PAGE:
More than one year ago, on June 19, 2012, the Monterey County Board of Supervisors at last approved the Pebble Beach Company’s development plan for its remaining undeveloped land in the Del Monte Forest. This approval represented the culmination of roughly two decades of controversy and was referred to by Supervisor Dave Potter with evident pride as a “legacy.”
Inclusionary housing was required as a condition of the County’s approval. Oddly, though the rest of the development plan was extensively documented, the inclusionary housing component remained undefined.
At the meeting, Mark Stillwell, Executive Vice President of Real Estate of Pebble Beach Company, expressed a preference for paying a $5 million in lieu fee (which is allowed given appropriate findings) instead of building. However, County planners and the Board of Supervisors appeared determined to force the Company to construct the inclusionary housing.
Stillwell and Supervisor Potter appear to have worked out a draft compromise ahead of the meeting. (During the meeting, video of which is available here and on the County Supervisor’s website, they referred to pre-agreed wording.) The agreement was finalized at that meeting and approved by a resolution of the Supervisors.
During the “public comment” portion of the meeting, representatives of numerous surrounding municipalities, public agencies, environmental groups, and affordable housing industry organizations weighed in on the inclusionary housing component.
It was agreed that the Company would work toward building the inclusionary housing “somewhere on the Monterey Peninsula.” Though detailed site plans were presented for nearly every other phase of the development, no specific locations were disclosed for the inclusionary housing. Supervisor Potter mentioned being personally aware of at least two suitable locations within the Del Monte Forest but did not say where. Thus no members of the public from potentially affected neighborhoods had an opportunity to comment.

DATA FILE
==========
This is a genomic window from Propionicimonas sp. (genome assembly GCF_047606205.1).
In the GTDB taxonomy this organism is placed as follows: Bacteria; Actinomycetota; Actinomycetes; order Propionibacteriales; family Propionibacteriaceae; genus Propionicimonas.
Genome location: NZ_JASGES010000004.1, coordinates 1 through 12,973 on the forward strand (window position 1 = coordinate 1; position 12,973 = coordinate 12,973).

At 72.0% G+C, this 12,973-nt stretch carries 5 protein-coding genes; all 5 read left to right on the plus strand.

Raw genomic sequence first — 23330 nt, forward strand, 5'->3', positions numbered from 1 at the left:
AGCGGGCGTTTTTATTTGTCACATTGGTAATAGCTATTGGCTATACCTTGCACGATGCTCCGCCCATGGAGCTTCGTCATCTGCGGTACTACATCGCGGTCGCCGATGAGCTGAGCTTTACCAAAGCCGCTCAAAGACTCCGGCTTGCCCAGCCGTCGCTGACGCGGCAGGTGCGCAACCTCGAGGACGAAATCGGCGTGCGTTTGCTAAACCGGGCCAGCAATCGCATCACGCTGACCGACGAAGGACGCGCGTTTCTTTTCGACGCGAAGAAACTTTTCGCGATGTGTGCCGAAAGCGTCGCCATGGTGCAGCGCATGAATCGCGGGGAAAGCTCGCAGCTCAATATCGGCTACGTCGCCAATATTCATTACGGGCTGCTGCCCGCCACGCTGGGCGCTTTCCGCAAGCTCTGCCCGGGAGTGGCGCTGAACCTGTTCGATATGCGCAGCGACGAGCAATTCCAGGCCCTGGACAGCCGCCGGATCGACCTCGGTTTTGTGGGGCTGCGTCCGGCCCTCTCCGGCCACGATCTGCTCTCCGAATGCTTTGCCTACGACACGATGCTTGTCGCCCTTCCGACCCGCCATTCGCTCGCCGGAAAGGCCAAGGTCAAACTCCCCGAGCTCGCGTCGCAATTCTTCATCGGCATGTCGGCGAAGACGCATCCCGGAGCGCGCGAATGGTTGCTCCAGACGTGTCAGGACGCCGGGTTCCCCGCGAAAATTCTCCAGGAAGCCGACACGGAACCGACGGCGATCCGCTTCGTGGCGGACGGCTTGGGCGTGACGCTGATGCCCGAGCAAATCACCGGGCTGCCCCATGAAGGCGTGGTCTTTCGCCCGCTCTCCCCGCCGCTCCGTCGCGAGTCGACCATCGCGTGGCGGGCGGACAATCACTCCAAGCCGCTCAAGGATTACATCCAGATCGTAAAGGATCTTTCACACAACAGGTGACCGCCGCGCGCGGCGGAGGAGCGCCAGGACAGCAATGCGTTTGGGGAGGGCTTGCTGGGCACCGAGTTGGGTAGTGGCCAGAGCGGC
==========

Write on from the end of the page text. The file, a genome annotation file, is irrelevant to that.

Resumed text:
Though the deal was made more than one year ago, it was not until late August of 2013 that public was notified of the location of the proposed inclusionary housing. And then only those within 300 feet.
This agreement is so complex and difficult to understand, we believe there is more to the story. Below you can watch an 18 minute video derived from the Supervisors meeting where it was finalized. It provides an excellent overview of the arrangement. We think this was a very strange deal and have a lot of questions. What do you think?